Dutch Find Omicron in Sample From Mid-November, 5 Days Before South Africa Discovery

Dutch health authorities discovered the Omicron coronavirus variant in samples from as early as November 19, five days before the World Health Organization said that South Africa first reported the strain, the Associated Press reported.

The discovery makes even more unclear the timeline and origin of Omicron's emergence as scientists try to figure out how dangerous it might be.

Though cases of the variant don't appear to be exceptionally plentiful, infections have popped up worldwide. Japan and France reported their first Omicron cases Tuesday, joining the U.K., Germany, Australia and others that have seen the variant slip past their borders.

Some nations looking to curb new outbreaks in the lingering pandemic have rapidly enacted travel restrictions, especially for visitors coming from South Africa, AP reported. South Africa and the WHO have urged against the measures, while the discovery of earlier Omicron infections in the Netherlands casts doubt on how effective such restrictions might be when the variant's origin remains unclear.

For more reporting from the Associated Press, see below.

Schiphol Airport
The Netherlands’ RIVM health institute discovered the Omicron coronavirus variant in samples from as early as November 19, five days before the World Health Organization said that South Africa first reported the mutated strain. Above, a passenger walks past a sign displaying the way to a COVID-19 test center at the Schiphol airport in the Netherlands on November 29, 2021. Kenzo Tribouillard/AFP via Getty Images

German authorities said they had an Omicron infection in a man who had neither been abroad nor had contact with anyone who was.

The WHO warned Monday that the global risk from Omicron is "very high" and that early evidence suggests it might be more contagious. Others sent more reassuring messages, like European Medicines Agency chief Emer Cooke, who insisted that the 27-nation European Union was well prepared for the variant. While it is not known how effective current vaccines are against Omicron, Cooke said the shots could be adapted within three or four months if need be.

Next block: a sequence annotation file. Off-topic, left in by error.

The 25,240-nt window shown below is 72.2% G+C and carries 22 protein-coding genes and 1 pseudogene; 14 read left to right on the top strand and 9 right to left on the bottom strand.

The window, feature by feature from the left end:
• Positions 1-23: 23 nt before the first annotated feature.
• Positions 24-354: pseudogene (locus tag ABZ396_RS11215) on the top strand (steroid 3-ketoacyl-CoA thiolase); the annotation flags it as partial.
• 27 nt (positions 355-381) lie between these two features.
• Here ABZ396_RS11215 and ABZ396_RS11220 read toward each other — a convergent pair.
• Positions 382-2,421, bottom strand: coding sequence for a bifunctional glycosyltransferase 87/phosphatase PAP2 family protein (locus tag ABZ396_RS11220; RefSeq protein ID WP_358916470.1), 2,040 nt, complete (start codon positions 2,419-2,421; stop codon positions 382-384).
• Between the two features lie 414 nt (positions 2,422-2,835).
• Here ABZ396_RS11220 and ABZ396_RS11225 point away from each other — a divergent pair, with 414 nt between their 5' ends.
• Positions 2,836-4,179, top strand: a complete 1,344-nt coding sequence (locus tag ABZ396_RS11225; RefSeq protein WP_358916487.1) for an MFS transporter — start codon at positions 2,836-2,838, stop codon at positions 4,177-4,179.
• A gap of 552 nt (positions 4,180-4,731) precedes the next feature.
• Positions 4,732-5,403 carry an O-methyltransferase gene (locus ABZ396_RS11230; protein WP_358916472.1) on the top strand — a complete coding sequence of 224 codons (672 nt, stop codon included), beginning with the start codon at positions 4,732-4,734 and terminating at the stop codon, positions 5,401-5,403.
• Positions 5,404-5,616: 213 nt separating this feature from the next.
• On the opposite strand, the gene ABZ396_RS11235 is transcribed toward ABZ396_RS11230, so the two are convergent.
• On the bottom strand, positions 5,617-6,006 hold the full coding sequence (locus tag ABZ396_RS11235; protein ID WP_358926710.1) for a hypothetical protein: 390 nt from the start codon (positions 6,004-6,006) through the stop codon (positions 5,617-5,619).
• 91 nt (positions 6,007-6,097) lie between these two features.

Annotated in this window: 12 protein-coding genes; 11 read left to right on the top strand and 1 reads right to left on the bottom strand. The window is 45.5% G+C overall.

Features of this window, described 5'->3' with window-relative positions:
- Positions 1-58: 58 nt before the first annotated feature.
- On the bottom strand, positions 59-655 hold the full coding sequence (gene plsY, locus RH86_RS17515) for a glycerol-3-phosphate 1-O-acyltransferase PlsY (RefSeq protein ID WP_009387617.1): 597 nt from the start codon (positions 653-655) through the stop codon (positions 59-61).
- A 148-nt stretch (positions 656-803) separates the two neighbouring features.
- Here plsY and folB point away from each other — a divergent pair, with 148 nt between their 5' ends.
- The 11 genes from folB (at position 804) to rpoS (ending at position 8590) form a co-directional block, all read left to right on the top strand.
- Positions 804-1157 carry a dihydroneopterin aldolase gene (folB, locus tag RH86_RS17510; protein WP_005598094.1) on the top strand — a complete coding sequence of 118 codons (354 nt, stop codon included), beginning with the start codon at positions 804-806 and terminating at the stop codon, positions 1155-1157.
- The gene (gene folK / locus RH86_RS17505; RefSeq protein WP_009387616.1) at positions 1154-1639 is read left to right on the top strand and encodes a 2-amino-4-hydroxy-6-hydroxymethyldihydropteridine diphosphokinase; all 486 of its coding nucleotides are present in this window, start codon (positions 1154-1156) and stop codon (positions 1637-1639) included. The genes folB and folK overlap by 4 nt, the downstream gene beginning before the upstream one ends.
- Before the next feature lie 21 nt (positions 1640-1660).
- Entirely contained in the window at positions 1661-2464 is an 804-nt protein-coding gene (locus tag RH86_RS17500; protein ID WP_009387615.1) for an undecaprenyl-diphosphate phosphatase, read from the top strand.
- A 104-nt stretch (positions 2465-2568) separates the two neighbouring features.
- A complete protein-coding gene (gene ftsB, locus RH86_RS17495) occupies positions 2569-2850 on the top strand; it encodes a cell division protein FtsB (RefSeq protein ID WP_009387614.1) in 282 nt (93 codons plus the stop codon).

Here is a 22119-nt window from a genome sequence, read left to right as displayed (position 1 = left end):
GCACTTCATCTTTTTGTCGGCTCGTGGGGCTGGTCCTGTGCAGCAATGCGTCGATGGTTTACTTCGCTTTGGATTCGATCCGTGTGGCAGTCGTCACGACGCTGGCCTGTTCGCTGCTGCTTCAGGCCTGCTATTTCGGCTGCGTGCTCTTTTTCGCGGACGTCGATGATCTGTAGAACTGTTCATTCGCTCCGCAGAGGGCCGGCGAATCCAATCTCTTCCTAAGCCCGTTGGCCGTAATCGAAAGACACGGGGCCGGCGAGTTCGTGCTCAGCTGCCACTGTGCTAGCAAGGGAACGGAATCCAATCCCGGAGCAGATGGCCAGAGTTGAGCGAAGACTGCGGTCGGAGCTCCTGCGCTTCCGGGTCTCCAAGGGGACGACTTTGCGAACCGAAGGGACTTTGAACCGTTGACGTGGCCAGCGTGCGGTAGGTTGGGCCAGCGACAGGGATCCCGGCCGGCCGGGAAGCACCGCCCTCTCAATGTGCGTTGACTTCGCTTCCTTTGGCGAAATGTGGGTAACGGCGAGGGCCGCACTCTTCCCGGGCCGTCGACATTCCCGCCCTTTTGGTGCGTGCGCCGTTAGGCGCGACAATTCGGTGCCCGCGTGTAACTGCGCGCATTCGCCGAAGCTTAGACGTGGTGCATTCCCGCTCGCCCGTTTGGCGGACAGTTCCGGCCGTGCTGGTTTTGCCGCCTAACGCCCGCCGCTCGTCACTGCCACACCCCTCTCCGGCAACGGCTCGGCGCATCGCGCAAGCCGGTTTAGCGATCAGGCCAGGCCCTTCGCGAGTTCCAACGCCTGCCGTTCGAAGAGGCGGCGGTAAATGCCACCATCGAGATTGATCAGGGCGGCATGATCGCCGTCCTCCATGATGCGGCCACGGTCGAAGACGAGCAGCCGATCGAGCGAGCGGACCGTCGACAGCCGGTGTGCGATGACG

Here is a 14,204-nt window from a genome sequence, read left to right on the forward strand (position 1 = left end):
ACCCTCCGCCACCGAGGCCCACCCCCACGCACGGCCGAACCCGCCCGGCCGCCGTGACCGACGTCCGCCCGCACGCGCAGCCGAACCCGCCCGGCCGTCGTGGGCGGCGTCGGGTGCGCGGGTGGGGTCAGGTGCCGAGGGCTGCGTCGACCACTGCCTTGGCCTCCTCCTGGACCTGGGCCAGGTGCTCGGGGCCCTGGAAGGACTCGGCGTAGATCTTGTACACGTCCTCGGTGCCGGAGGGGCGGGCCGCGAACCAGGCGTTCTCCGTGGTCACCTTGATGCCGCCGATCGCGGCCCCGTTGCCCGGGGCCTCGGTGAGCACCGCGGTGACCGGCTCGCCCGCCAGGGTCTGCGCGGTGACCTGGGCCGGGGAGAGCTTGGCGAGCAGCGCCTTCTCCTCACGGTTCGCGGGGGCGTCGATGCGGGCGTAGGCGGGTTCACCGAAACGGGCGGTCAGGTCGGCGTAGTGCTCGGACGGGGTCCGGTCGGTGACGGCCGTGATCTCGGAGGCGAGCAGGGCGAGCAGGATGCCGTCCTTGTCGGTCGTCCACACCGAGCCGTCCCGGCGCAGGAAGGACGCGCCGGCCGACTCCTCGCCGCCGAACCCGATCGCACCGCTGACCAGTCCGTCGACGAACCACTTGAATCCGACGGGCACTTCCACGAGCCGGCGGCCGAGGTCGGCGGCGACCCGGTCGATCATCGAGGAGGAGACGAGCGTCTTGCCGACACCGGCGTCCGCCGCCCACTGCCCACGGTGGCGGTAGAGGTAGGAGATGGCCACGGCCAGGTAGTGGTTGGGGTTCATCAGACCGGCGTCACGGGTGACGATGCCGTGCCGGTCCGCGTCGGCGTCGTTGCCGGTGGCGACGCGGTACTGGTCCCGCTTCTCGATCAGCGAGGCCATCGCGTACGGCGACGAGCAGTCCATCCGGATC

But nearly two years after the virus first held the world in its grip, the current response echoed in many ways the chaos of the early days, including haphazard travel bans and a poor understanding of who was at risk and where.

Many officials tried to calm fears, insisting vaccines remain the best defense and that the world must redouble its efforts to get the shots to every part of the globe.

The latest variant makes those efforts even more important, U.S. Secretary of State Antony Blinken said, noting as many have before that "as long as the virus is replicating somewhere, it could be mutating."

In the face of the new variant, some introduced new measures aimed at mitigating the spread.

England made face coverings mandatory again on public transport and in shops, banks and hairdressers. And one month ahead of Christmas, the head of the U.K,'s Health Security Agency, Jenny Harries, urged people not to socialize if they don't need to.

And after COVID-19 already led to a one-year postponement of the Summer Games, Olympic organizers were beginning to worry about the February Winter Games in Beijing.

Chinese Foreign Ministry spokesperson Zhao Lijian said Omicron would "certainly bring some challenges in terms of prevention and control."

Japan had announced that it would ban all foreign visitors beginning Tuesday—but that turned out to be too late. It confirmed its first case that day, a Namibian diplomat who recently arrived from his country.

World markets continued to seesaw on every piece of medical news, either worrisome or reassuring.

Global shares mostly slipped Tuesday as investors cautiously weighed how much damage omicron may unleash on the global economy.

Some analysts think a serious economic downturn, like what happened last year, likely will be averted because many people have been vaccinated. But they also think a return to pre-pandemic levels of economic activity, especially in tourism, has been dramatically delayed.

In a world that is already unnerved by the more contagious delta variant that filled hospitals again in many places, even in some highly vaccinated nations, the latest developments underscored the need for the whole globe to get their hands on vaccines.

"We have vaccination rates in the United States, in Europe of 50, 60, 70 percent, depending on exactly who you're counting. And in Africa, it's more like 14, 15 percent or less," Blinken said.

"We know, we know, we know that none of us will be fully safe until everyone is."

London COVID Measures
With the emergence of the Omicron variant, the British government is requiring people to wear masks in shops and on public transport starting Tuesday. Above, a sign requiring people to wear face coverings to curb the spread of coronavirus is displayed in Westminster underground station in London on November 30, 2021. Matt Dunham/AP Photo